Of course I’m not suggesting we send Skyhawks into battle. I was just pointing out that a piston-engine single can do things a business jet cannot and, by extension a single-engine or twin-engine turboprop can do things ‘fast-movers’ can’t do. For example, a Cessna or a Piper can land on and take off from many more places a Gulfstream or Lear can’t. A Cessna is better for sightseeing or for searching, though a Gulfstream is better for getting across the country in a short time.
IMO the A-10 is better for some operations than just about any other aircraft because it was designed specifically to do the task it does. But I think it’s over-designed for the counterinsurgency role. The OV-10 seems better for some operations. It can maneuver in tighter quarters than the A-10 or F-35 (though the A-10 is no slouch in that department). You don’t really need a GAU-8/A to take out personnel or trucks, and the OV-10 has four .50 caliber machine guns that are nicely suited to do the job. The OV-10 is also considerably cheaper to buy (especially since there are several out of the 360 built that still exist) and operate than an A-10 or other less-suitable jet.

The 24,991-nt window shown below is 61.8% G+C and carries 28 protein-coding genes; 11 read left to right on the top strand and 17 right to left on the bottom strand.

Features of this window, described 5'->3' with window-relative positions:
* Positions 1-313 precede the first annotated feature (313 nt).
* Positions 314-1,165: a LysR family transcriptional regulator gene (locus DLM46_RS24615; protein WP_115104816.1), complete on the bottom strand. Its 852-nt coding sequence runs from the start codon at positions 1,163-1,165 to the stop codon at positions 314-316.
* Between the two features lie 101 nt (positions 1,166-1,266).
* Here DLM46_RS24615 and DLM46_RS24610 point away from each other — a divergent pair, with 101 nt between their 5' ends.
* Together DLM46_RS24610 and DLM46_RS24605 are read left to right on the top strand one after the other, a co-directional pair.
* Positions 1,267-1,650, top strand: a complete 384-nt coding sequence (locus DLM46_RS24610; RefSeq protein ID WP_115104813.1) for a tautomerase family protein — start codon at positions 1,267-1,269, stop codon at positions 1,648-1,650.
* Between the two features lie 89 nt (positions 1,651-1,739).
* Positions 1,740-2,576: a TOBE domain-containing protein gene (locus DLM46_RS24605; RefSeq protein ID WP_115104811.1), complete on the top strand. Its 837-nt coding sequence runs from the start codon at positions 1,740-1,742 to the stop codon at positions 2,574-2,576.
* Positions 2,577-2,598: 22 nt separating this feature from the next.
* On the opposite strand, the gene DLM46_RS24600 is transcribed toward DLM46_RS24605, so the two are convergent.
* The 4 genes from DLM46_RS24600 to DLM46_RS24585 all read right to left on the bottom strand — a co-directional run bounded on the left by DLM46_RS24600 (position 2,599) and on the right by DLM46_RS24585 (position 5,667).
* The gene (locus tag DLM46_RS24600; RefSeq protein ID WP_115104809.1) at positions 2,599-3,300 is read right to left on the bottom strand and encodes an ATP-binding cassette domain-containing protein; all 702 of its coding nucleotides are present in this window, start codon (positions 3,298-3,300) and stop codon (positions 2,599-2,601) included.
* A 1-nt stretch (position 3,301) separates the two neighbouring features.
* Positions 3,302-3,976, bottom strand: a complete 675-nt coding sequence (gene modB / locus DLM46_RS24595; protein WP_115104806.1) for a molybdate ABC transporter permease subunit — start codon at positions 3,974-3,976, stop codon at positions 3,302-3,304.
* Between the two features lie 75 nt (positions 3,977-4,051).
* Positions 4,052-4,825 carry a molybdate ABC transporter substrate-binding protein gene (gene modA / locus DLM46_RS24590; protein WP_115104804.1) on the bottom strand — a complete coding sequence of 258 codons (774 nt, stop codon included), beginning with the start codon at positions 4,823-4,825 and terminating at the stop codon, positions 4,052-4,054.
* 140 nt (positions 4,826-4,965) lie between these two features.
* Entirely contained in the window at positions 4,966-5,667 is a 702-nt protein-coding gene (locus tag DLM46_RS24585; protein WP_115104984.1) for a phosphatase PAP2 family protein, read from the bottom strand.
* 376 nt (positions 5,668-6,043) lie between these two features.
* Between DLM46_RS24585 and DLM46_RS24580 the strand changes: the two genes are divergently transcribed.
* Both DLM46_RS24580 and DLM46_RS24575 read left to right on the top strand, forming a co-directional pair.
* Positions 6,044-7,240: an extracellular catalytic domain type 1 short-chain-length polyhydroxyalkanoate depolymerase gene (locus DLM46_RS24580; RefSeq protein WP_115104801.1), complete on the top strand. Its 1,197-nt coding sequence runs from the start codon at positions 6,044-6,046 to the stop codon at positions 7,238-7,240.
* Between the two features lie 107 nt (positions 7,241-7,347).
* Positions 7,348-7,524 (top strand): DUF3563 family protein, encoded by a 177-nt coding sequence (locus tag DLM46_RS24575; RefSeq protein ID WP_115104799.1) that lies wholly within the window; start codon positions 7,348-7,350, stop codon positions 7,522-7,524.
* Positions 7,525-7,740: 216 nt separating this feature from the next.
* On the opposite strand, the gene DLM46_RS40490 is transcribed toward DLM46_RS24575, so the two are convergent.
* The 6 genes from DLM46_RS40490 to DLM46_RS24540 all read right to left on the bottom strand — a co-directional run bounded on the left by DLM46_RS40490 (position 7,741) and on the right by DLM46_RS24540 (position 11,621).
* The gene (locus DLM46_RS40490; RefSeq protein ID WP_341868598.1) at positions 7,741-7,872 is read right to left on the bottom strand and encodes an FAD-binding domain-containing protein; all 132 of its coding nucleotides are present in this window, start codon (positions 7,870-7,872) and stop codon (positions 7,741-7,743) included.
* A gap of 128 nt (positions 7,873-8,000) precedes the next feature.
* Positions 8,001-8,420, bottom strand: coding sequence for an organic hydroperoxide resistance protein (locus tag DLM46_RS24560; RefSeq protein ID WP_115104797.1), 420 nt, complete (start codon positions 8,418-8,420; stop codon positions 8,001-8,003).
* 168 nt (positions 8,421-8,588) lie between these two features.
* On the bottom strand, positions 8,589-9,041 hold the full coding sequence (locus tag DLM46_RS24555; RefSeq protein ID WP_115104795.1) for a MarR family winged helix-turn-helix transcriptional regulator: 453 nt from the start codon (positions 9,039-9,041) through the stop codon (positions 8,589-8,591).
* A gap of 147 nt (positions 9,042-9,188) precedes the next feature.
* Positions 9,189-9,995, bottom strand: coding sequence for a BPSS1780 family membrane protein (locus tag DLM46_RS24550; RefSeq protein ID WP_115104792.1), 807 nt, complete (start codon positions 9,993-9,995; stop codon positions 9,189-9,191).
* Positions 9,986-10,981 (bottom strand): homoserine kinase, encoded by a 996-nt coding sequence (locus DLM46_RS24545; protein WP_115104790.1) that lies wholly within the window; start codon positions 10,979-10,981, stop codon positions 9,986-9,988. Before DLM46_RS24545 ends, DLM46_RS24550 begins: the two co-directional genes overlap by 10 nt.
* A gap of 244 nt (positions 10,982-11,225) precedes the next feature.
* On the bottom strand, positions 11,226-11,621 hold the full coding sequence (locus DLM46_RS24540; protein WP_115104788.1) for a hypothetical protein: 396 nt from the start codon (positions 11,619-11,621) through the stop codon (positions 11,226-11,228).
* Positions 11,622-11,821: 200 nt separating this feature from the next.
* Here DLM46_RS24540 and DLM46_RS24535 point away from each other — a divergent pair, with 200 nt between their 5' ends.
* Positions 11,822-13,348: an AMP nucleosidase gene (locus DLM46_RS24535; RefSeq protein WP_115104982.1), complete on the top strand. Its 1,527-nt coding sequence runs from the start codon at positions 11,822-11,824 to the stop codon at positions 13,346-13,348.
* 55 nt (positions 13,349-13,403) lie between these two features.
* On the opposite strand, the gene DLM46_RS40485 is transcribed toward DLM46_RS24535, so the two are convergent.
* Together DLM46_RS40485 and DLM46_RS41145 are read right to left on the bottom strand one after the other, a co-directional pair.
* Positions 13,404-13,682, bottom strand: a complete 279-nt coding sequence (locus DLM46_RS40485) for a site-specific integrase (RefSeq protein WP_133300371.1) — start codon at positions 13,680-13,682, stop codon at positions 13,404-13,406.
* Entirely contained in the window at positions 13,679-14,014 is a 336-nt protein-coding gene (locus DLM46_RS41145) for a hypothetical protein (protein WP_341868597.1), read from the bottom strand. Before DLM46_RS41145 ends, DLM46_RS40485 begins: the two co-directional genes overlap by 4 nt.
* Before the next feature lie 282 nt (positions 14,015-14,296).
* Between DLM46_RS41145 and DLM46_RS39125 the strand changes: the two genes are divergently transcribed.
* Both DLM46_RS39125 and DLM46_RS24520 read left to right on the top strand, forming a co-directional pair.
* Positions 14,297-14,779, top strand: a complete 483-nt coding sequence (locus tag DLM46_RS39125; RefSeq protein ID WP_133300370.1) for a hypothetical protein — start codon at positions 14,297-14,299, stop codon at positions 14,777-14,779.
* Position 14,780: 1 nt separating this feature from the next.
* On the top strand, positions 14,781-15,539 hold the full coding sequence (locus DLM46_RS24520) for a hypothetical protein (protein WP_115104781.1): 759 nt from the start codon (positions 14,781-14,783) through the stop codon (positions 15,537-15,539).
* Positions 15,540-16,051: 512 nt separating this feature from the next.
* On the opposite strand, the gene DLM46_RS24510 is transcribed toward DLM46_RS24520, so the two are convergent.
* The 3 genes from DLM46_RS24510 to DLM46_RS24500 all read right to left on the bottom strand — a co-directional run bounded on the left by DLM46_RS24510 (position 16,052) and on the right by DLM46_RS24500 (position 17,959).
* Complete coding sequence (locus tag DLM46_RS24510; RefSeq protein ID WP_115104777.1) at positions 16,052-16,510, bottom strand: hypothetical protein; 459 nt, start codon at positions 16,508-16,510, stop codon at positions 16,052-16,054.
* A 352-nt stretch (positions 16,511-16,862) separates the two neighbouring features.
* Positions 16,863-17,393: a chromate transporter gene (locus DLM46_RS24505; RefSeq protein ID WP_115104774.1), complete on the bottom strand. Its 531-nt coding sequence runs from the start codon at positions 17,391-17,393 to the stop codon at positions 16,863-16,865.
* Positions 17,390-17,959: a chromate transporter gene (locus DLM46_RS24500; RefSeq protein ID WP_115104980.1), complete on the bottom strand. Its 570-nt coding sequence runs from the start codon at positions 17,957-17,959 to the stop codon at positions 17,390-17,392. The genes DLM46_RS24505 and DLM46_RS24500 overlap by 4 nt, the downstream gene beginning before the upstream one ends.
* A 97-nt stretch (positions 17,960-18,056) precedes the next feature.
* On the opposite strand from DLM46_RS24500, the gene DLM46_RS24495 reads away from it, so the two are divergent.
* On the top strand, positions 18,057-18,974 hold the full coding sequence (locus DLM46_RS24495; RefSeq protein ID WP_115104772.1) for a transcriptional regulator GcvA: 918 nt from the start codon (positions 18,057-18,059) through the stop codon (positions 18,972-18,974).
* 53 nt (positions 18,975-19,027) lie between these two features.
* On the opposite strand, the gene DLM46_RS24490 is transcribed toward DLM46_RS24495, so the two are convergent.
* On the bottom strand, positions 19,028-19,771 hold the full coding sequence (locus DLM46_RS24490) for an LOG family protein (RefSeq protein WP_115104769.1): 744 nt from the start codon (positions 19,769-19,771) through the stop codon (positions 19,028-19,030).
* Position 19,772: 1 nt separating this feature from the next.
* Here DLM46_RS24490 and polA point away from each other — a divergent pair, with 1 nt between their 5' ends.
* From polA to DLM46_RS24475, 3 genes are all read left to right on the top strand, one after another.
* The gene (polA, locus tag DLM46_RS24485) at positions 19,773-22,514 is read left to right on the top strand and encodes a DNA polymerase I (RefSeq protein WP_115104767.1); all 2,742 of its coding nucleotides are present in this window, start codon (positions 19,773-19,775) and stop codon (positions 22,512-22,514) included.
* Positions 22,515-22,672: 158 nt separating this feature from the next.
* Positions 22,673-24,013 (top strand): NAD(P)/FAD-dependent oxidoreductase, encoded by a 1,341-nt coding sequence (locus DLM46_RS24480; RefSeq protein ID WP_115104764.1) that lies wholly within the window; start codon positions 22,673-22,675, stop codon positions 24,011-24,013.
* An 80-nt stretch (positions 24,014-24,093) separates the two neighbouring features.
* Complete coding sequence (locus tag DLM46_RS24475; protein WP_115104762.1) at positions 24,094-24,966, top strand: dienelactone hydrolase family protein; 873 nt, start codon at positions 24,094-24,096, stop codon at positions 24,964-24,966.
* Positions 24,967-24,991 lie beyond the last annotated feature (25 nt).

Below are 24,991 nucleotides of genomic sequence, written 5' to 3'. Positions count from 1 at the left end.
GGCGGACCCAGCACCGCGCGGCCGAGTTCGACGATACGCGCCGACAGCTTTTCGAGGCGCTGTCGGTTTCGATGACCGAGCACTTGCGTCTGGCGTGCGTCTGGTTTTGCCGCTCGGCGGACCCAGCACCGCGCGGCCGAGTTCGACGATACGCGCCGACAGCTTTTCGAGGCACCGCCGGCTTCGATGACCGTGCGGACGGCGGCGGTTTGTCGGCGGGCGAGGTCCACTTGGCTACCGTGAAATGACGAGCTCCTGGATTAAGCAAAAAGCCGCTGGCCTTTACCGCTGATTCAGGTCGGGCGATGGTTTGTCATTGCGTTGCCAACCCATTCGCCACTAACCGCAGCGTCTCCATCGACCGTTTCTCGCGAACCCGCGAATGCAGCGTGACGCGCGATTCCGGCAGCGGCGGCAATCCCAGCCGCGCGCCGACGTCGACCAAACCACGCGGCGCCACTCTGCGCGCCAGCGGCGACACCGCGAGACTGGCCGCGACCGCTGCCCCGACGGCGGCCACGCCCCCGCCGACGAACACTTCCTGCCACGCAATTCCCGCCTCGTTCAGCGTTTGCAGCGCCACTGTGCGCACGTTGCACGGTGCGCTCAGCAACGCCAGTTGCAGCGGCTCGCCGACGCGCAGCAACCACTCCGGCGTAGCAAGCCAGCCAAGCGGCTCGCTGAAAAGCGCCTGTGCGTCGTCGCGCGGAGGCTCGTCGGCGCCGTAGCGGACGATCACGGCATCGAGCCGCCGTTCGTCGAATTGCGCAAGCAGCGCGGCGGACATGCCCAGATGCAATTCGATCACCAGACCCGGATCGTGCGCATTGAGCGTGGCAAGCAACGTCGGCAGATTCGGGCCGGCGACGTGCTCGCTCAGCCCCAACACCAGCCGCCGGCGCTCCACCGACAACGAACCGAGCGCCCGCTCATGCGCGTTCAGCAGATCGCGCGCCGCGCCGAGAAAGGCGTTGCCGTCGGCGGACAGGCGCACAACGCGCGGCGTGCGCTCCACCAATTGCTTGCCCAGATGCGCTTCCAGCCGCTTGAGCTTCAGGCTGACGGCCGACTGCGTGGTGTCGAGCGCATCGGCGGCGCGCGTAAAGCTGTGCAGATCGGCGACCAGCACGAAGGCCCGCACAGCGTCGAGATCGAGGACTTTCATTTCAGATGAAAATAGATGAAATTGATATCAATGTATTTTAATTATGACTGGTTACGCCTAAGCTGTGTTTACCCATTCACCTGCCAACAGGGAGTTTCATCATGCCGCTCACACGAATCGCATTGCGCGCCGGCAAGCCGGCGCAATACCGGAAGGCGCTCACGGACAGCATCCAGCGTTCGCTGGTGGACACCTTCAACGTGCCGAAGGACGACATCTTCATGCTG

I think a turboprop is a very good choice for the type of warfare we find ourselves involved in nowadays. There’s no way the OV-10 is going back into production, but it’s very interesting (to me) to see them deployed 20 years after they were retired. A more likely COIN aircraft – especially since we’ve already purchased some for the Afghan Air Force – is the Embraer Super Tucano. At between $9 million and $14 million each and an operating cost of around $500/hour, they’re much cheaper than any A-10 replacement, and they are better suited to the role.